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Behind the Identification of China White

Theodore C. Kram, Donald A. Cooper, Andrew C. Allen
Analytical Chemistry, 53(12), 1379A-1386A (1981)

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Many forensic scientists who are avid viewers of the TV series "Quincy" cannot help cringing each time the protagonist peeks through a microscope and, without a moment's hesitation: "Eureka!" We sink a little lower in our seats as he rips a gas chromatogram from a recorder. studies it intensely for several nanoseconds, then slaps his right temple with the palm of his hand: "Of course! I should have known it from these yellow spots on his big toe!"

The speed and bull's-eye accuracy displayed by Dr. Quincy each week. although intended to keep the show moving at a pace suited to the average TV audience, unfortunately reflects and may even reinforce—the image that much of the community has of forensic scientists: that with little more than a microscope and a reagent that produces specific colors with every compound imaginable, the forensic scientist can produce a positive identification in just a few minutes.

Although we in the real world are frequently exposed to pressures not unlike those depicted on "Quincy." we have learned only too well that painstaking and time-consuming effort is often required to solve a tough analytical problem. Even after we piece together a molecular structure that appears to have analytical properties consistent with our data, we must subject it to what is oftentimes a laborious process of verification.

We at this laboratory are often asked how we go about identifying an unknown. In our college days, unknowns generally consisted of several grams of a single substance, identifiable by use of a variety of classical procedures, and for which an abundance of reference data was readily accessible. Forensic drug exhibits, however, usually consist of powders, liquids, and amorphous masses that are seldom obtained front reagent bottles. but, more likely, from scrapings of glassware in illicit laboratories or from matchbooks that have chanced hands under cloak-and-dagger circumstances.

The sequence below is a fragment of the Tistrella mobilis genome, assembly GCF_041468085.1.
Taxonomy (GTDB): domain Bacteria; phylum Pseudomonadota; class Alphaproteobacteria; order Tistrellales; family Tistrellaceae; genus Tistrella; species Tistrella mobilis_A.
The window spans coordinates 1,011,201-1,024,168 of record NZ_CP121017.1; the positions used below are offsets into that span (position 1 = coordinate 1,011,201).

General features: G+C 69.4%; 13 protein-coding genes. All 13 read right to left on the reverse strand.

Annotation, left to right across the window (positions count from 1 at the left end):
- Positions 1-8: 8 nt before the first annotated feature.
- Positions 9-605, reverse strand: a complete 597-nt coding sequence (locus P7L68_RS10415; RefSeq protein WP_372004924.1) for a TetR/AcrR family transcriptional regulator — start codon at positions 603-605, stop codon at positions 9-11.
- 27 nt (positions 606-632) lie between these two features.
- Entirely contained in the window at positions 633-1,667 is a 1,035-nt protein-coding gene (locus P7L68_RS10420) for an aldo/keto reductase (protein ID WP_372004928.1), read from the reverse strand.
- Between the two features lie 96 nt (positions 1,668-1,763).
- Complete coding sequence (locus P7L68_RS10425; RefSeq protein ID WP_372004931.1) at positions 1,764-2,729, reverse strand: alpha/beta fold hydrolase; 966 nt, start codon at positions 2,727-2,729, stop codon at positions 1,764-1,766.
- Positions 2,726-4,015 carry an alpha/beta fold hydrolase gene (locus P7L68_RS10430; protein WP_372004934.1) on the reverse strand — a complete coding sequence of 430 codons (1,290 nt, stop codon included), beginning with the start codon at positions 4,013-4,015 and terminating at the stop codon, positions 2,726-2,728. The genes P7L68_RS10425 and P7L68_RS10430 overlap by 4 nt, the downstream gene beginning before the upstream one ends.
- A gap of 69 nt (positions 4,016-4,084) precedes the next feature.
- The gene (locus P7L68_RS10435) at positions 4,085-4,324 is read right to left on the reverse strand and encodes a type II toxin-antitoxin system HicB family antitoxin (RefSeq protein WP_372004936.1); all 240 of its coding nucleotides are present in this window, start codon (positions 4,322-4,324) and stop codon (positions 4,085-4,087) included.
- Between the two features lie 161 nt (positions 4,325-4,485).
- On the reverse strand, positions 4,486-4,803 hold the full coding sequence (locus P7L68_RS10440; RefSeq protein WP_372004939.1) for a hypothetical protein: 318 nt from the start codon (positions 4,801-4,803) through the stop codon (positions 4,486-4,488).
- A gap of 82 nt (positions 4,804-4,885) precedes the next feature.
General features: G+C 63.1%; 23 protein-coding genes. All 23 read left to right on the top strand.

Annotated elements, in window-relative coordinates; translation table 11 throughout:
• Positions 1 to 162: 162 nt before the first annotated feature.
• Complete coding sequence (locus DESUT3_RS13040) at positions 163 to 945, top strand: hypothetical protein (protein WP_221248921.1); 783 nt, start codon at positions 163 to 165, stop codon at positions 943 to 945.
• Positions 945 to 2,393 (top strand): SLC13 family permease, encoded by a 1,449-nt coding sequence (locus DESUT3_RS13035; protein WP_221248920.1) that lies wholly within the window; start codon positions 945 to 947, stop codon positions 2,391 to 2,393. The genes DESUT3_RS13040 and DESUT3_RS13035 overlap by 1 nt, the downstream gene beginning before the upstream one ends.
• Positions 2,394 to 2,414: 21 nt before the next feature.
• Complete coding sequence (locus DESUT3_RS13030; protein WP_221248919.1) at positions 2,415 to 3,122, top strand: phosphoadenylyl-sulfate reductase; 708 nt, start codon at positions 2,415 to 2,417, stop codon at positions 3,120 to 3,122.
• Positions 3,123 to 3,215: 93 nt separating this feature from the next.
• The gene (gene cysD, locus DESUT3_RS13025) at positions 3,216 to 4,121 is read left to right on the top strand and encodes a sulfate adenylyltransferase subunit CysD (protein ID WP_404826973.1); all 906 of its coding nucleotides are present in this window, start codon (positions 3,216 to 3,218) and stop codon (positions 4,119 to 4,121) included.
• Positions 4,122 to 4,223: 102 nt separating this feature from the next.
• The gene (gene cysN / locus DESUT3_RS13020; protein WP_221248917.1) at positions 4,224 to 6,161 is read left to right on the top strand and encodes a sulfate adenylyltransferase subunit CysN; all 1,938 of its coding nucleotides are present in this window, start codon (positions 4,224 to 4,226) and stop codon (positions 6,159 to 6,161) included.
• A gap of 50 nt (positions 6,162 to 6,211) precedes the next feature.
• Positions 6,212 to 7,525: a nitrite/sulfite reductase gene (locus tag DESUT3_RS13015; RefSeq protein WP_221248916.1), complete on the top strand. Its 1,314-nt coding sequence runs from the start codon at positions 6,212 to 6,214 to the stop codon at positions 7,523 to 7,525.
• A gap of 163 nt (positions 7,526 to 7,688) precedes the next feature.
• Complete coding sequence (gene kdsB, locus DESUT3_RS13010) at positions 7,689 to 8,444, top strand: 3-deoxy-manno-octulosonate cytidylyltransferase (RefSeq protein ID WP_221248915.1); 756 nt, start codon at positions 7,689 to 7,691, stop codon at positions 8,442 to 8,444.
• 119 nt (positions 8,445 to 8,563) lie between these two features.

We consider ourselves fortunate if we have gram quantities to tack with. and extremely fortunate if we discover that we have but a single ingredient to consider.

Since the majority of unknown exhibits that we examine consist of illicitly manufactured drugs or reaction intermediates, we can be assured of much work in determining which ingredients of forensic significance may be present, either as finished products or as substances that may be reacted to form them.

The initial approach to the identification of the sample components depends primarily upon the following factors: (1) the quantity of material submitted; (2) its known history; and (3) the preferred analytical procedures, instrumental and otherwise, of those assigned to the case.

We have to maintain complete flexbility in our approach as we gather information on the nature of the exhibit. Where a sizable amount of sample is available. for example, attempts are generally made to analyze separate portions by microscopy; thin layer chromatography; and mass, magnetic resonance, and infrared spectrometries. In many instances, the compounds of forensic interest are identified within a matter of hours, sometimes minutes, by a combination of interpretation and comparison of data with those obtained from reference substances.

The "China White" Case

In the matter of "China White" we were confronted with an impure, complex material with which the forensic community had no prior experience. It was available, initially, in only minute concentrations, and its identification was of the greatest urgency. Among drug users word had begun to spread of a synthetic substitute for heroin. Among law enforcement people a macabre aspect became prominent; people were dying and no one knew why.